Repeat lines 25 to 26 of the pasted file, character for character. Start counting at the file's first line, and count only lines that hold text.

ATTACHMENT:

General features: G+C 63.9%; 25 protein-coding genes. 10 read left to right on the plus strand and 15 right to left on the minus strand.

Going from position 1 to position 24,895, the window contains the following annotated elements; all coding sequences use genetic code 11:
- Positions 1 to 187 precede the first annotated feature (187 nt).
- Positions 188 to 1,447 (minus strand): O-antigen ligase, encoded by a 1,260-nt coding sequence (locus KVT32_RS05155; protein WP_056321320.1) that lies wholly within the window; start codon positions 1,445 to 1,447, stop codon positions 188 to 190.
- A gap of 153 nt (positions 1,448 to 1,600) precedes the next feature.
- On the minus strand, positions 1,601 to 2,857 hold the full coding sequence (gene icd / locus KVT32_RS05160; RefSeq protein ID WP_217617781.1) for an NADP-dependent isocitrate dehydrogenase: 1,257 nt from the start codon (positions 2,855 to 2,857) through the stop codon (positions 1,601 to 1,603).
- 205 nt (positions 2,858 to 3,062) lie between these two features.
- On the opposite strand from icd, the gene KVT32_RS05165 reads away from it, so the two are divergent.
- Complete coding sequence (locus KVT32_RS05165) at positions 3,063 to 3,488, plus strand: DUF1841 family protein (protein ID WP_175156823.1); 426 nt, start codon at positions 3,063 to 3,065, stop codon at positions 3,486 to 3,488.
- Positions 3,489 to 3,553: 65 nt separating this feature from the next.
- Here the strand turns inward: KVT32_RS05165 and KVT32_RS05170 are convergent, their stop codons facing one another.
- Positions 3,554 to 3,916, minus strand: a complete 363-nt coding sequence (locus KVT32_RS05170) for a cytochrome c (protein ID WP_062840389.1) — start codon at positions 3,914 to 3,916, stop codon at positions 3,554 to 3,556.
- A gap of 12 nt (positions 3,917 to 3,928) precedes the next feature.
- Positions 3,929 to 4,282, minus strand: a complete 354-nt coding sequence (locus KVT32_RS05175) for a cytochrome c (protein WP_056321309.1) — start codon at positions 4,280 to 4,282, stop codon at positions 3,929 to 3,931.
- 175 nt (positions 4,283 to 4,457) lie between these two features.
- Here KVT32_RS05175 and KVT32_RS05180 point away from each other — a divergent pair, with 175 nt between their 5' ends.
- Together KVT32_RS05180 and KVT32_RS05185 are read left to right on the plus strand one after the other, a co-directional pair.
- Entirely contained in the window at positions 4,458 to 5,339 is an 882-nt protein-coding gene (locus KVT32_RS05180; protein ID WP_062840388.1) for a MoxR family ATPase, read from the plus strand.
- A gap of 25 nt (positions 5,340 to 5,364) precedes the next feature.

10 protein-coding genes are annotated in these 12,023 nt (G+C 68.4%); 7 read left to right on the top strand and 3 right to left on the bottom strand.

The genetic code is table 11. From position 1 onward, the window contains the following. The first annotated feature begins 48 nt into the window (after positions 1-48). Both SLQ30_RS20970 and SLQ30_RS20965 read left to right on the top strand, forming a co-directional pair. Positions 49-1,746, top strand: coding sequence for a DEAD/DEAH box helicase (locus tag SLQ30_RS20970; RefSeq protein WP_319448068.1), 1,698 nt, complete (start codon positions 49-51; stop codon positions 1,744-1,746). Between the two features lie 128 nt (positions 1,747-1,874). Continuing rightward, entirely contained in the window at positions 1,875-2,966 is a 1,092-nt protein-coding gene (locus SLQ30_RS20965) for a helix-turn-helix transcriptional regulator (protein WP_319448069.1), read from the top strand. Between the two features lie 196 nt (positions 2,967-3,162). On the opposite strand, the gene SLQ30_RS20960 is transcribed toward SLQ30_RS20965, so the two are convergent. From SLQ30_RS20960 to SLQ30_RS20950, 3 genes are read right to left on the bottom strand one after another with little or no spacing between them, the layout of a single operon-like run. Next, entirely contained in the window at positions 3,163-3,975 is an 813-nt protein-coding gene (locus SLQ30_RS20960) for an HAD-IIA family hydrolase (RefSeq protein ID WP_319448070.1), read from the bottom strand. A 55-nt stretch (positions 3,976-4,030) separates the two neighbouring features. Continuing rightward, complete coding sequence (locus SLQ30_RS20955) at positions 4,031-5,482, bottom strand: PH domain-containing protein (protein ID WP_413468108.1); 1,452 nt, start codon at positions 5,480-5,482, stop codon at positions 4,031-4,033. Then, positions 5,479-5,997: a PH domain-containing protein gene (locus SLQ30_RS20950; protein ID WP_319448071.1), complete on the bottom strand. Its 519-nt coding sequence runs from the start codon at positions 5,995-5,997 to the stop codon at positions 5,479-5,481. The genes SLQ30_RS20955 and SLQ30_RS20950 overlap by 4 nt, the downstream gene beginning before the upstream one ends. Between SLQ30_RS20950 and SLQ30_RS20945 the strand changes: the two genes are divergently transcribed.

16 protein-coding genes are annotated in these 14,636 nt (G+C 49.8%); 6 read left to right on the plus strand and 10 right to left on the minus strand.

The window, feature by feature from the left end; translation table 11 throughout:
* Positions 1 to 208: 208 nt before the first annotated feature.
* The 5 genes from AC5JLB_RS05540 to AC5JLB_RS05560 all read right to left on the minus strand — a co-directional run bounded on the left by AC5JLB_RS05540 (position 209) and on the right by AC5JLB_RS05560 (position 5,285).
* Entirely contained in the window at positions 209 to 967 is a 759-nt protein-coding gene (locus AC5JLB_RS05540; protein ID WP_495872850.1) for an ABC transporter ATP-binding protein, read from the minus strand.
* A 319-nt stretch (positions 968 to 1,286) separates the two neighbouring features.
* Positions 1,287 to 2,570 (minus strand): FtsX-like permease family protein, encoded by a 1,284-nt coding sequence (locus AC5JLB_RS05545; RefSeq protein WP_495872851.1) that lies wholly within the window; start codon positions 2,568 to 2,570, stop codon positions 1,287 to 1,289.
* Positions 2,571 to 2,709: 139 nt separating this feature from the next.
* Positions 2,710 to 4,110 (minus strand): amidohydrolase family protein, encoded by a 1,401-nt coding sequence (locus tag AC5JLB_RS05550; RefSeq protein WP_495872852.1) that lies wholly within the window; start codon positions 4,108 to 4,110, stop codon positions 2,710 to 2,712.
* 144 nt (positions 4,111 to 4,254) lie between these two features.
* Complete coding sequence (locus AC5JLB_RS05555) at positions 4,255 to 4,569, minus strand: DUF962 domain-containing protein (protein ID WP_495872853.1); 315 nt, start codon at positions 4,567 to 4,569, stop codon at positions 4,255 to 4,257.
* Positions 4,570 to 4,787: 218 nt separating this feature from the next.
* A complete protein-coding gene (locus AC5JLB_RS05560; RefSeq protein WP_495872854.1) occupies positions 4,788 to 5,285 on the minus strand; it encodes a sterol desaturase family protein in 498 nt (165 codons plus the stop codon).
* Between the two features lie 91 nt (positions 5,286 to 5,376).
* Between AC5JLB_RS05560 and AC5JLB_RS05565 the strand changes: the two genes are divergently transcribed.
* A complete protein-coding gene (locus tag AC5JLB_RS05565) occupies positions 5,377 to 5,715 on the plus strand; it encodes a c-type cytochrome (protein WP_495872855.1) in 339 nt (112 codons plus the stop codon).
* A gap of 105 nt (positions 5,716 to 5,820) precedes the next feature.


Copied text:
* The 5 genes from AC5JLB_RS05540 to AC5JLB_RS05560 all read right to left on the minus strand — a co-directional run bounded on the left by AC5JLB_RS05540 (position 209) and on the right by AC5JLB_RS05560 (position 5,285).
* Entirely contained in the window at positions 209 to 967 is a 759-nt protein-coding gene (locus AC5JLB_RS05540; protein ID WP_495872850.1) for an ABC transporter ATP-binding protein, read from the minus strand.